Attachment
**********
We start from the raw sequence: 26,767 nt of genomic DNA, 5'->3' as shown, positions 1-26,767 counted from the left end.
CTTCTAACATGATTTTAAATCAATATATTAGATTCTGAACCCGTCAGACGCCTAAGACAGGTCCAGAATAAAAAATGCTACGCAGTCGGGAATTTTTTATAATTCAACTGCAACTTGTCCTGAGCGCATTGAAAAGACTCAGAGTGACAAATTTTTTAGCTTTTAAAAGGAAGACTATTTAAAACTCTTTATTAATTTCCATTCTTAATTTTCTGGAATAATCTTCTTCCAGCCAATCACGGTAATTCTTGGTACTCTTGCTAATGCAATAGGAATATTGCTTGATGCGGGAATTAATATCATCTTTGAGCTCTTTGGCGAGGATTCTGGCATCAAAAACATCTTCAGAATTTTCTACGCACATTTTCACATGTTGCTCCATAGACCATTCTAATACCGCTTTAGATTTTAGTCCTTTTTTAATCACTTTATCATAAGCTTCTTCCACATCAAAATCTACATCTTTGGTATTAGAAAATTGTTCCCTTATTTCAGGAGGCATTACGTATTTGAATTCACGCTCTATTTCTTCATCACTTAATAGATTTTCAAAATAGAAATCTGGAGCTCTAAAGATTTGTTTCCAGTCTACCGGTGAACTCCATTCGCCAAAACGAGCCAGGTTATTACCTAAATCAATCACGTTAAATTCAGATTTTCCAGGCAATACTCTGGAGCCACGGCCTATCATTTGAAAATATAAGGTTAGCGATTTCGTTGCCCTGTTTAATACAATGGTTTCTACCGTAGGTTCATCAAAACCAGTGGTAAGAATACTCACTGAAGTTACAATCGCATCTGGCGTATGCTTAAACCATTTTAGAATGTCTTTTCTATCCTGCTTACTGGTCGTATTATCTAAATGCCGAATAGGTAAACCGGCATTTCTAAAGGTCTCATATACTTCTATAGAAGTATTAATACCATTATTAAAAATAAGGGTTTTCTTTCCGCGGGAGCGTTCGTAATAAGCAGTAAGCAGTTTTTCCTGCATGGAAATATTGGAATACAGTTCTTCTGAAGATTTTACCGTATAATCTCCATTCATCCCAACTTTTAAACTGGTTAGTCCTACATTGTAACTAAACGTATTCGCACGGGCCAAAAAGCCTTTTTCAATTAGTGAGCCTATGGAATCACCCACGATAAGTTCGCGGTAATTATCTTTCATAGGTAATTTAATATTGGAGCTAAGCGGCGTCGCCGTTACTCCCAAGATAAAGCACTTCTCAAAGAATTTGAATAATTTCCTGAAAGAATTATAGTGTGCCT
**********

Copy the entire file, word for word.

We start from the raw sequence: 26,767 nt of genomic DNA, 5'->3' as shown, positions 1-26,767 counted from the left end.
CTTCTAACATGATTTTAAATCAATATATTAGATTCTGAACCCGTCAGACGCCTAAGACAGGTCCAGAATAAAAAATGCTACGCAGTCGGGAATTTTTTATAATTCAACTGCAACTTGTCCTGAGCGCATTGAAAAGACTCAGAGTGACAAATTTTTTAGCTTTTAAAAGGAAGACTATTTAAAACTCTTTATTAATTTCCATTCTTAATTTTCTGGAATAATCTTCTTCCAGCCAATCACGGTAATTCTTGGTACTCTTGCTAATGCAATAGGAATATTGCTTGATGCGGGAATTAATATCATCTTTGAGCTCTTTGGCGAGGATTCTGGCATCAAAAACATCTTCAGAATTTTCTACGCACATTTTCACATGTTGCTCCATAGACCATTCTAATACCGCTTTAGATTTTAGTCCTTTTTTAATCACTTTATCATAAGCTTCTTCCACATCAAAATCTACATCTTTGGTATTAGAAAATTGTTCCCTTATTTCAGGAGGCATTACGTATTTGAATTCACGCTCTATTTCTTCATCACTTAATAGATTTTCAAAATAGAAATCTGGAGCTCTAAAGATTTGTTTCCAGTCTACCGGTGAACTCCATTCGCCAAAACGAGCCAGGTTATTACCTAAATCAATCACGTTAAATTCAGATTTTCCAGGCAATACTCTGGAGCCACGGCCTATCATTTGAAAATATAAGGTTAGCGATTTCGTTGCCCTGTTTAATACAATGGTTTCTACCGTAGGTTCATCAAAACCAGTGGTAAGAATACTCACTGAAGTTACAATCGCATCTGGCGTATGCTTAAACCATTTTAGAATGTCTTTTCTATCCTGCTTACTGGTCGTATTATCTAAATGCCGAATAGGTAAACCGGCATTTCTAAAGGTCTCATATACTTCTATAGAAGTATTAATACCATTATTAAAAATAAGGGTTTTCTTTCCGCGGGAGCGTTCGTAATAAGCAGTAAGCAGTTTTTCCTGCATGGAAATATTGGAATACAGTTCTTCTGAAGATTTTACCGTATAATCTCCATTCATCCCAACTTTTAAACTGGTTAGTCCTACATTGTAACTAAACGTATTCGCACGGGCCAAAAAGCCTTTTTCAATTAGTGAGCCTATGGAATCACCCACGATAAGTTCGCGGTAATTATCTTTCATAGGTAATTTAATATTGGAGCTAAGCGGCGTCGCCGTTACTCCCAAGATAAAGCACTTCTCAAAGAATTTGAATAATTTCCTGAAAGAATTATAGTGTGCCT